1073 — Separate Main Effects of Mild TBI and PTSD in OEF/OIF Veterans: Support for the “Additive” Hypothesis
Shandera-Ochsner AL, Lexington VAMC, University of Kentucky; Berry DT, University of Kentucky; Harp JP, and Edmundson MS, Lexington VAMC, University of Kentucky; Graue LO, Lexington VAMC; Roach A, Frazier Rehabilitation Institute; Pape TL, Hines VAMC; Babcock-Parziale JL, Tuscon VAMC; High WM, Lexington VAMC, University of Kentucky;
While there is literature on the neuropsychological consequences of PTSD only (PTSD-o) and mild TBI alone (mTBI-o), less has been done to explore their combined effect. The goal of this study is to determine whether OEF/OIF Veterans with PTSD+mTBI have poorer cognitive and psychological outcomes than Veterans with PTSD-o, mTBI-o, or combat exposure alone. The specific aims of this study were to 1) Determine whether Veterans with PTSD+mTBI have deficits in information processing speed and response inhibition (relative to Veterans in the other groups), and 2) Explore characteristics of Veterans with PTSD+mTBI by examining differences on measures of psychiatric distress.
The final sample included 20 OEF/OIF Veterans with histories of deployment mTBI (mTBI-o), 19 with current PTSD (PTSD-o), 21 with PTSD+mTBI, and 21 combat controls (CC) (no PTSD and no mTBI). Groups were formed using structured interviews for mTBI and PTSD. All participants underwent comprehensive neuropsychological testing, including neurocognitive and psychiatric effort tests. Veterans who scored outside established cut points on any effort test were excluded from analyses.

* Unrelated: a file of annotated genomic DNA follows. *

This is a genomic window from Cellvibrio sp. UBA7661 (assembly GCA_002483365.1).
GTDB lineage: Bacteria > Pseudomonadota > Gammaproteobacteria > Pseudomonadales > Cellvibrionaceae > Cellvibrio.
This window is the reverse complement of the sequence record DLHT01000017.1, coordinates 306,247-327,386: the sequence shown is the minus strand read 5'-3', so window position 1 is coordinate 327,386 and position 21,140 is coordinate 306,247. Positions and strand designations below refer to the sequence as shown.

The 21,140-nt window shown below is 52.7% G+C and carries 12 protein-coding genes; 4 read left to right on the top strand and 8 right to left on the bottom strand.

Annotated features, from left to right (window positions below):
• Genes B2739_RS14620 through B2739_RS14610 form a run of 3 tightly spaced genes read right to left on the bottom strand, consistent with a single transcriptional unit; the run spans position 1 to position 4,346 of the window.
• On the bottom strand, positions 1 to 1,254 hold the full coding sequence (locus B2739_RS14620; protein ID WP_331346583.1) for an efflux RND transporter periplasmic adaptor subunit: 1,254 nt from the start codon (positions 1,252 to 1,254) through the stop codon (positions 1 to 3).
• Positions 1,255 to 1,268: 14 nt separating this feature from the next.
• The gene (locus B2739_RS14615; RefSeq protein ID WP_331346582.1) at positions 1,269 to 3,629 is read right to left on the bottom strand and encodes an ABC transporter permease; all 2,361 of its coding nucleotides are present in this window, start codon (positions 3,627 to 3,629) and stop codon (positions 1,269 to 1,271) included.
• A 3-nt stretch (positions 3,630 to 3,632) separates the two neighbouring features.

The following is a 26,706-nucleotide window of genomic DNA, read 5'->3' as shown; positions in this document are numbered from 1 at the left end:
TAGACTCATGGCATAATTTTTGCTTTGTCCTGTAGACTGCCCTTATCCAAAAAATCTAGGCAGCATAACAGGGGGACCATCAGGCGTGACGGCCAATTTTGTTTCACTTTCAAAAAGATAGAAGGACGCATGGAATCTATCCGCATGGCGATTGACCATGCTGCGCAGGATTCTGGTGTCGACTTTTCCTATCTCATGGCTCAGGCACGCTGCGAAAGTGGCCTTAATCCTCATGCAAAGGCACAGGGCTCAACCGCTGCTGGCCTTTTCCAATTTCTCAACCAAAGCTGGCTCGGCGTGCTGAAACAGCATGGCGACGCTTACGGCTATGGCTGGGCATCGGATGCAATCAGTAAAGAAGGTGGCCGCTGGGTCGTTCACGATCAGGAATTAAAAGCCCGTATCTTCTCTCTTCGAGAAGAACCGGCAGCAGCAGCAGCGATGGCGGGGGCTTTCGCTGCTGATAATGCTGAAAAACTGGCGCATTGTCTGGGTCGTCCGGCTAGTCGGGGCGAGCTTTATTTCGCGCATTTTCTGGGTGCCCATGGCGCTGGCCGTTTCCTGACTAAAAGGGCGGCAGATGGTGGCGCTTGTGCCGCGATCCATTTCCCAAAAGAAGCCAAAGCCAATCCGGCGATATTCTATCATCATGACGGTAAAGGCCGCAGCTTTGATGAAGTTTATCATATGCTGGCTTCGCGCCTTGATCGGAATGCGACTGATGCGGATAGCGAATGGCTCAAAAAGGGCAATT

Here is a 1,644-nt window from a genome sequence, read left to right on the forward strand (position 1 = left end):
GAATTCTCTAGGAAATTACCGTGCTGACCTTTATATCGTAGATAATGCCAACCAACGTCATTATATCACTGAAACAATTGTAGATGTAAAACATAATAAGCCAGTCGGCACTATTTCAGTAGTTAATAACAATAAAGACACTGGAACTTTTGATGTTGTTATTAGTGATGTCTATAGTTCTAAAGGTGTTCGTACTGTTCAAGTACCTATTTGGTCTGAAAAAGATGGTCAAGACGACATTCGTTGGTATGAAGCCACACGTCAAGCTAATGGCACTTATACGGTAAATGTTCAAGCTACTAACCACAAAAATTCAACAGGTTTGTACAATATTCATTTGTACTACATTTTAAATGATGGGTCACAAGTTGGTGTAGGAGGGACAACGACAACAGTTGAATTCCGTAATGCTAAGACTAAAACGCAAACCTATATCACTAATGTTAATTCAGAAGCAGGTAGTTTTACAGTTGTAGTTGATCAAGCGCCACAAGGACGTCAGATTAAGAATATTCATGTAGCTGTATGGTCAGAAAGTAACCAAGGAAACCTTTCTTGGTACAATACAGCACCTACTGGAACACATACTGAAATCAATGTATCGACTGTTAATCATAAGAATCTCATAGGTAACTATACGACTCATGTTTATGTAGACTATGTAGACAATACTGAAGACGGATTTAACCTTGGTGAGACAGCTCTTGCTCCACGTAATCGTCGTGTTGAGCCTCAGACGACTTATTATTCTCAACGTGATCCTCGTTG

Results of 2-way ANOVAs of cognitive tests revealed a significant PTSD x mTBI interaction on D-KEFS phonemic fluency. Significant main effects of PTSD were found on 3 D-KEFS switching tasks, D-KEFS trails (speeded sequencing) and verbal fluency, verbal memory (immediate, short, and long-delay), processing speed, and reaction time/variability. Significant main effects for mTBI were found on 2 D-KEFS switching tasks, short-delay verbal memory, processing speed, and reaction variability. 2-way ANOVAs of psychiatric tests revealed main effects of PTSD for a large number of MMPI-2-RF and other scores. mTBI showed main effects on several psychiatric variables.
Preliminary results suggest that the separate effects of current PTSD and history of deployment mTBI in OEF/OIF Veterans may produce significantly poorer neuropsychological profiles in those who have both.
The results inform the VA evaluation process for mTBI and PTSD and subsequent treatment of OEF/OIF Veterans. This study lays the groundwork for treatment outcome studies of evidence-based treatments for PTSD and/or mTBI by delineating the separate and overlapping effects associated with each condition.